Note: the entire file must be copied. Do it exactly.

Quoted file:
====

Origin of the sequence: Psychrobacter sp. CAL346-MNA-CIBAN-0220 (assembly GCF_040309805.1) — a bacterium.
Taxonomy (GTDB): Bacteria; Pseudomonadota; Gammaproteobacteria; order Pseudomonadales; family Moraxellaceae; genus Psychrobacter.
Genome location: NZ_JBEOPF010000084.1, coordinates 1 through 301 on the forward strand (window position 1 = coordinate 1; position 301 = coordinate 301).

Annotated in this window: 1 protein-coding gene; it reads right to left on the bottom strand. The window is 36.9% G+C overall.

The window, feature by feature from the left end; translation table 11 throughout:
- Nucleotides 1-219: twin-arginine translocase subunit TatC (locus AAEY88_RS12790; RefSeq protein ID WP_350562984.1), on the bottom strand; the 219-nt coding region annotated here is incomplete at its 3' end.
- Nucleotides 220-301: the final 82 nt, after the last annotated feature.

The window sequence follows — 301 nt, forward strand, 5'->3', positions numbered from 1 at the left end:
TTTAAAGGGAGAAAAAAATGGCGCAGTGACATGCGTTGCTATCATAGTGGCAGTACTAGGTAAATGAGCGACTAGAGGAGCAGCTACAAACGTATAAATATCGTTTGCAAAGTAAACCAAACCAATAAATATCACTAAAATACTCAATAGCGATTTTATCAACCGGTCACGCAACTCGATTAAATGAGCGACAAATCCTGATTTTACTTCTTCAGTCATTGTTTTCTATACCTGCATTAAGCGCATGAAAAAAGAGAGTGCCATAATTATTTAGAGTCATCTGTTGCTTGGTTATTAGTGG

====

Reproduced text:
Origin of the sequence: Psychrobacter sp. CAL346-MNA-CIBAN-0220 (assembly GCF_040309805.1) — a bacterium.
Taxonomy (GTDB): Bacteria; Pseudomonadota; Gammaproteobacteria; order Pseudomonadales; family Moraxellaceae; genus Psychrobacter.
Genome location: NZ_JBEOPF010000084.1, coordinates 1 through 301 on the forward strand (window position 1 = coordinate 1; position 301 = coordinate 301).

Annotated in this window: 1 protein-coding gene; it reads right to left on the bottom strand. The window is 36.9% G+C overall.

The window, feature by feature from the left end; translation table 11 throughout:
- Nucleotides 1-219: twin-arginine translocase subunit TatC (locus AAEY88_RS12790; RefSeq protein ID WP_350562984.1), on the bottom strand; the 219-nt coding region annotated here is incomplete at its 3' end.
- Nucleotides 220-301: the final 82 nt, after the last annotated feature.

The window sequence follows — 301 nt, forward strand, 5'->3', positions numbered from 1 at the left end:
TTTAAAGGGAGAAAAAAATGGCGCAGTGACATGCGTTGCTATCATAGTGGCAGTACTAGGTAAATGAGCGACTAGAGGAGCAGCTACAAACGTATAAATATCGTTTGCAAAGTAAACCAAACCAATAAATATCACTAAAATACTCAATAGCGATTTTATCAACCGGTCACGCAACTCGATTAAATGAGCGACAAATCCTGATTTTACTTCTTCAGTCATTGTTTTCTATACCTGCATTAAGCGCATGAAAAAAGAGAGTGCCATAATTATTTAGAGTCATCTGTTGCTTGGTTATTAGTGG